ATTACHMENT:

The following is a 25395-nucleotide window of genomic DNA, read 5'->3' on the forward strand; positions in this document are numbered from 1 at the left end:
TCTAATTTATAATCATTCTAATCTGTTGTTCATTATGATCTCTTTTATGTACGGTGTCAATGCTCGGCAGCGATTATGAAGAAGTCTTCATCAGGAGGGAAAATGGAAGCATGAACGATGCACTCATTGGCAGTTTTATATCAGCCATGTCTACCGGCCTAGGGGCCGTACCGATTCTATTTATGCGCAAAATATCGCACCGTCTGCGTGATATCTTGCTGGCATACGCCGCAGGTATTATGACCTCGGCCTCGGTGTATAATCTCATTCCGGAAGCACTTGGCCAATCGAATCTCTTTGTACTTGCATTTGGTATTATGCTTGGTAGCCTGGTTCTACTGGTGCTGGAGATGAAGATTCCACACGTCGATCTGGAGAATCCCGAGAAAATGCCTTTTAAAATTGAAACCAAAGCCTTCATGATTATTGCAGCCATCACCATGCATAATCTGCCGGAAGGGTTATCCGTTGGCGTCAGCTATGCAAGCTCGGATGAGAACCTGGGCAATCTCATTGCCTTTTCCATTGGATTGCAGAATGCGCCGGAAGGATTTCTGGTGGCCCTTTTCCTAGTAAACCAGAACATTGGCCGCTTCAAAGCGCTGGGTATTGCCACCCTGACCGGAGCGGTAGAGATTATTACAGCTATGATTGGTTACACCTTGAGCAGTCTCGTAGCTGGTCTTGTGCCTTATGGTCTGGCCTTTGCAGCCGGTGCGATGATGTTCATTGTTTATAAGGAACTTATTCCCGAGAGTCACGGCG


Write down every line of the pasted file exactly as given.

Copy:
The following is a 25395-nucleotide window of genomic DNA, read 5'->3' on the forward strand; positions in this document are numbered from 1 at the left end:
TCTAATTTATAATCATTCTAATCTGTTGTTCATTATGATCTCTTTTATGTACGGTGTCAATGCTCGGCAGCGATTATGAAGAAGTCTTCATCAGGAGGGAAAATGGAAGCATGAACGATGCACTCATTGGCAGTTTTATATCAGCCATGTCTACCGGCCTAGGGGCCGTACCGATTCTATTTATGCGCAAAATATCGCACCGTCTGCGTGATATCTTGCTGGCATACGCCGCAGGTATTATGACCTCGGCCTCGGTGTATAATCTCATTCCGGAAGCACTTGGCCAATCGAATCTCTTTGTACTTGCATTTGGTATTATGCTTGGTAGCCTGGTTCTACTGGTGCTGGAGATGAAGATTCCACACGTCGATCTGGAGAATCCCGAGAAAATGCCTTTTAAAATTGAAACCAAAGCCTTCATGATTATTGCAGCCATCACCATGCATAATCTGCCGGAAGGGTTATCCGTTGGCGTCAGCTATGCAAGCTCGGATGAGAACCTGGGCAATCTCATTGCCTTTTCCATTGGATTGCAGAATGCGCCGGAAGGATTTCTGGTGGCCCTTTTCCTAGTAAACCAGAACATTGGCCGCTTCAAAGCGCTGGGTATTGCCACCCTGACCGGAGCGGTAGAGATTATTACAGCTATGATTGGTTACACCTTGAGCAGTCTCGTAGCTGGTCTTGTGCCTTATGGTCTGGCCTTTGCAGCCGGTGCGATGATGTTCATTGTTTATAAGGAACTTATTCCCGAGAGTCACGGCG